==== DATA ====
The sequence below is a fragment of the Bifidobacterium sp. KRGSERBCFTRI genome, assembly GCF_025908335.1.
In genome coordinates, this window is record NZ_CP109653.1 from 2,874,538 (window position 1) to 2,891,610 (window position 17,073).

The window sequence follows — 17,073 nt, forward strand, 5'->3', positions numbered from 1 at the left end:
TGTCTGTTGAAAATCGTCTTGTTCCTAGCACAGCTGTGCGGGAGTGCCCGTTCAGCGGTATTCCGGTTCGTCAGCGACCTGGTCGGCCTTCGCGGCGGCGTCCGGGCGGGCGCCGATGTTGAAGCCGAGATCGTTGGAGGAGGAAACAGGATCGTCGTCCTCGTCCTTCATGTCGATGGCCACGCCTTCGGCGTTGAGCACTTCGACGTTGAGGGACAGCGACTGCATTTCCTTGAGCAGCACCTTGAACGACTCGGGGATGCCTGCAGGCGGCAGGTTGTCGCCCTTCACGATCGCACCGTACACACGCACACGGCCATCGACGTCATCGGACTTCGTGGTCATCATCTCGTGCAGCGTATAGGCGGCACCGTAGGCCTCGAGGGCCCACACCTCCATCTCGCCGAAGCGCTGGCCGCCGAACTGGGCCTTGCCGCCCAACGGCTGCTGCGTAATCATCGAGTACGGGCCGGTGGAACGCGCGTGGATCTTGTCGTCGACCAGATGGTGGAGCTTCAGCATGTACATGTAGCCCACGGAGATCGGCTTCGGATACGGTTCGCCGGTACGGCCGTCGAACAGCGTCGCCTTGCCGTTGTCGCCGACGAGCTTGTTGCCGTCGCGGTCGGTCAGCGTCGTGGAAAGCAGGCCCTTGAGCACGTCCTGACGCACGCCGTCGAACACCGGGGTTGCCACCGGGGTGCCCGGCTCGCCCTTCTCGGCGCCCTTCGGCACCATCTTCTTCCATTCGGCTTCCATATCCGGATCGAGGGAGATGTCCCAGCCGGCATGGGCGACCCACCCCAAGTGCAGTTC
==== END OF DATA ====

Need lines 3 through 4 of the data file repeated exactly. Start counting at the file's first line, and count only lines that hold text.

The window sequence follows — 17,073 nt, forward strand, 5'->3', positions numbered from 1 at the left end:
TGTCTGTTGAAAATCGTCTTGTTCCTAGCACAGCTGTGCGGGAGTGCCCGTTCAGCGGTATTCCGGTTCGTCAGCGACCTGGTCGGCCTTCGCGGCGGCGTCCGGGCGGGCGCCGATGTTGAAGCCGAGATCGTTGGAGGAGGAAACAGGATCGTCGTCCTCGTCCTTCATGTCGATGGCCACGCCTTCGGCGTTGAGCACTTCGACGTTGAGGGACAGCGACTGCATTTCCTTGAGCAGCACCTTGAACGACTCGGGGATGCCTGCAGGCGGCAGGTTGTCGCCCTTCACGATCGCACCGTACACACGCACACGGCCATCGACGTCATCGGACTTCGTGGTCATCATCTCGTGCAGCGTATAGGCGGCACCGTAGGCCTCGAGGGCCCACACCTCCATCTCGCCGAAGCGCTGGCCGCCGAACTGGGCCTTGCCGCCCAACGGCTGCTGCGTAATCATCGAGTACGGGCCGGTGGAACGCGCGTGGATCTTGTCGTCGACCAGATGGTGGAGCTTCAGCATGTACATGTAGCCCACGGAGATCGGCTTCGGATACGGTTCGCCGGTACGGCCGTCGAACAGCGTCGCCTTGCCGTTGTCGCCGACGAGCTTGTTGCCGTCGCGGTCGGTCAGCGTCGTGGAAAGCAGGCCCTTGAGCACGTCCTGACGCACGCCGTCGAACACCGGGGTTGCCACCGGGGTGCCCGGCTCGCCCTTCTCGGCGCCCTTCGGCACCATCTTCTTCCATTCGGCTTCCATATCCGGATCGAGGGAGATGTCCCAGCCGGCATGGGCGACCCACCCCAAGTGCAGTTC